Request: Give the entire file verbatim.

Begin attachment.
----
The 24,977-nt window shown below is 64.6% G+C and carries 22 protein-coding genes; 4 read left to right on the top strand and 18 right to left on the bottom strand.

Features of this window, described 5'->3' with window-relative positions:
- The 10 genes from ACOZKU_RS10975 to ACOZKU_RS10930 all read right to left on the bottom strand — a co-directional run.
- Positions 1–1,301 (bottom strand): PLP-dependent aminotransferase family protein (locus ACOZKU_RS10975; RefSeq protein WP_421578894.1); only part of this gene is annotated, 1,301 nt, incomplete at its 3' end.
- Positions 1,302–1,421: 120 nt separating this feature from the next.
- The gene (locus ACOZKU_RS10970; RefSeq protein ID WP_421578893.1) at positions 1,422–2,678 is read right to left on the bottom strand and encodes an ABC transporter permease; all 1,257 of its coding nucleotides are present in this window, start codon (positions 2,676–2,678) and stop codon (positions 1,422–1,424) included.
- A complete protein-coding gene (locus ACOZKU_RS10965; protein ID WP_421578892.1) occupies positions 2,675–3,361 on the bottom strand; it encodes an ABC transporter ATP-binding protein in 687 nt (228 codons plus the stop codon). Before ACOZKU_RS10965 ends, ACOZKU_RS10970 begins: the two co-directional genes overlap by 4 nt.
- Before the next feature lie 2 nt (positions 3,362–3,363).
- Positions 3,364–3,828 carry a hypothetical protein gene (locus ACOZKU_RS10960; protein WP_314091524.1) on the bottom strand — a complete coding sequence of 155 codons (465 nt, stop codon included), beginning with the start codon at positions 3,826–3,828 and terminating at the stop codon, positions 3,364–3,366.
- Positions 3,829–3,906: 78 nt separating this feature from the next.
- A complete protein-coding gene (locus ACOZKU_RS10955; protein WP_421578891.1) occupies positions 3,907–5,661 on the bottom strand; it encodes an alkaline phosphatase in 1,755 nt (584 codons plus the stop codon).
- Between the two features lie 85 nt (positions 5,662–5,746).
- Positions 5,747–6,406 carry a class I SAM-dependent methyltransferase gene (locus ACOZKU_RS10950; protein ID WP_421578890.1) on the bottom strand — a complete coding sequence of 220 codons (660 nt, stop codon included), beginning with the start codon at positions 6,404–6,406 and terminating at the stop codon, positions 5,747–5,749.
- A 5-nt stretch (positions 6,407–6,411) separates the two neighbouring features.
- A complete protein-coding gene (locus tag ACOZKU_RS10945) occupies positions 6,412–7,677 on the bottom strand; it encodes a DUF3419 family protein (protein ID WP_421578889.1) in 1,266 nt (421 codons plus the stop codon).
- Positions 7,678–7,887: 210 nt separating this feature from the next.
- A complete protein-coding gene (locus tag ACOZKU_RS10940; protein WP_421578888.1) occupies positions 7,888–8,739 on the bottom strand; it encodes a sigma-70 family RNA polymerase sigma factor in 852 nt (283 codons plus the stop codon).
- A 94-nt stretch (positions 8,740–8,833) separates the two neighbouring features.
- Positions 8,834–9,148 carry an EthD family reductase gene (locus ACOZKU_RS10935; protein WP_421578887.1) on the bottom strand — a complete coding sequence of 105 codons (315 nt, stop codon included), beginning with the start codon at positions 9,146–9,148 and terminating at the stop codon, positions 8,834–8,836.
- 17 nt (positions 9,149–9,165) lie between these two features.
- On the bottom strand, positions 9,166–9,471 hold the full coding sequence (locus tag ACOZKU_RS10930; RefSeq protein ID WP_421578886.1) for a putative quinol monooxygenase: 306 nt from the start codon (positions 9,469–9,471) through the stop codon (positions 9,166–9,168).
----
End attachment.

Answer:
The 24,977-nt window shown below is 64.6% G+C and carries 22 protein-coding genes; 4 read left to right on the top strand and 18 right to left on the bottom strand.

Features of this window, described 5'->3' with window-relative positions:
- The 10 genes from ACOZKU_RS10975 to ACOZKU_RS10930 all read right to left on the bottom strand — a co-directional run.
- Positions 1–1,301 (bottom strand): PLP-dependent aminotransferase family protein (locus ACOZKU_RS10975; RefSeq protein WP_421578894.1); only part of this gene is annotated, 1,301 nt, incomplete at its 3' end.
- Positions 1,302–1,421: 120 nt separating this feature from the next.
- The gene (locus ACOZKU_RS10970; RefSeq protein ID WP_421578893.1) at positions 1,422–2,678 is read right to left on the bottom strand and encodes an ABC transporter permease; all 1,257 of its coding nucleotides are present in this window, start codon (positions 2,676–2,678) and stop codon (positions 1,422–1,424) included.
- A complete protein-coding gene (locus ACOZKU_RS10965; protein ID WP_421578892.1) occupies positions 2,675–3,361 on the bottom strand; it encodes an ABC transporter ATP-binding protein in 687 nt (228 codons plus the stop codon). Before ACOZKU_RS10965 ends, ACOZKU_RS10970 begins: the two co-directional genes overlap by 4 nt.
- Before the next feature lie 2 nt (positions 3,362–3,363).
- Positions 3,364–3,828 carry a hypothetical protein gene (locus ACOZKU_RS10960; protein WP_314091524.1) on the bottom strand — a complete coding sequence of 155 codons (465 nt, stop codon included), beginning with the start codon at positions 3,826–3,828 and terminating at the stop codon, positions 3,364–3,366.
- Positions 3,829–3,906: 78 nt separating this feature from the next.
- A complete protein-coding gene (locus ACOZKU_RS10955; protein WP_421578891.1) occupies positions 3,907–5,661 on the bottom strand; it encodes an alkaline phosphatase in 1,755 nt (584 codons plus the stop codon).
- Between the two features lie 85 nt (positions 5,662–5,746).
- Positions 5,747–6,406 carry a class I SAM-dependent methyltransferase gene (locus ACOZKU_RS10950; protein ID WP_421578890.1) on the bottom strand — a complete coding sequence of 220 codons (660 nt, stop codon included), beginning with the start codon at positions 6,404–6,406 and terminating at the stop codon, positions 5,747–5,749.
- A 5-nt stretch (positions 6,407–6,411) separates the two neighbouring features.
- A complete protein-coding gene (locus tag ACOZKU_RS10945) occupies positions 6,412–7,677 on the bottom strand; it encodes a DUF3419 family protein (protein ID WP_421578889.1) in 1,266 nt (421 codons plus the stop codon).
- Positions 7,678–7,887: 210 nt separating this feature from the next.
- A complete protein-coding gene (locus tag ACOZKU_RS10940; protein WP_421578888.1) occupies positions 7,888–8,739 on the bottom strand; it encodes a sigma-70 family RNA polymerase sigma factor in 852 nt (283 codons plus the stop codon).
- A 94-nt stretch (positions 8,740–8,833) separates the two neighbouring features.
- Positions 8,834–9,148 carry an EthD family reductase gene (locus ACOZKU_RS10935; protein WP_421578887.1) on the bottom strand — a complete coding sequence of 105 codons (315 nt, stop codon included), beginning with the start codon at positions 9,146–9,148 and terminating at the stop codon, positions 8,834–8,836.
- 17 nt (positions 9,149–9,165) lie between these two features.
- On the bottom strand, positions 9,166–9,471 hold the full coding sequence (locus tag ACOZKU_RS10930; RefSeq protein ID WP_421578886.1) for a putative quinol monooxygenase: 306 nt from the start codon (positions 9,469–9,471) through the stop codon (positions 9,166–9,168).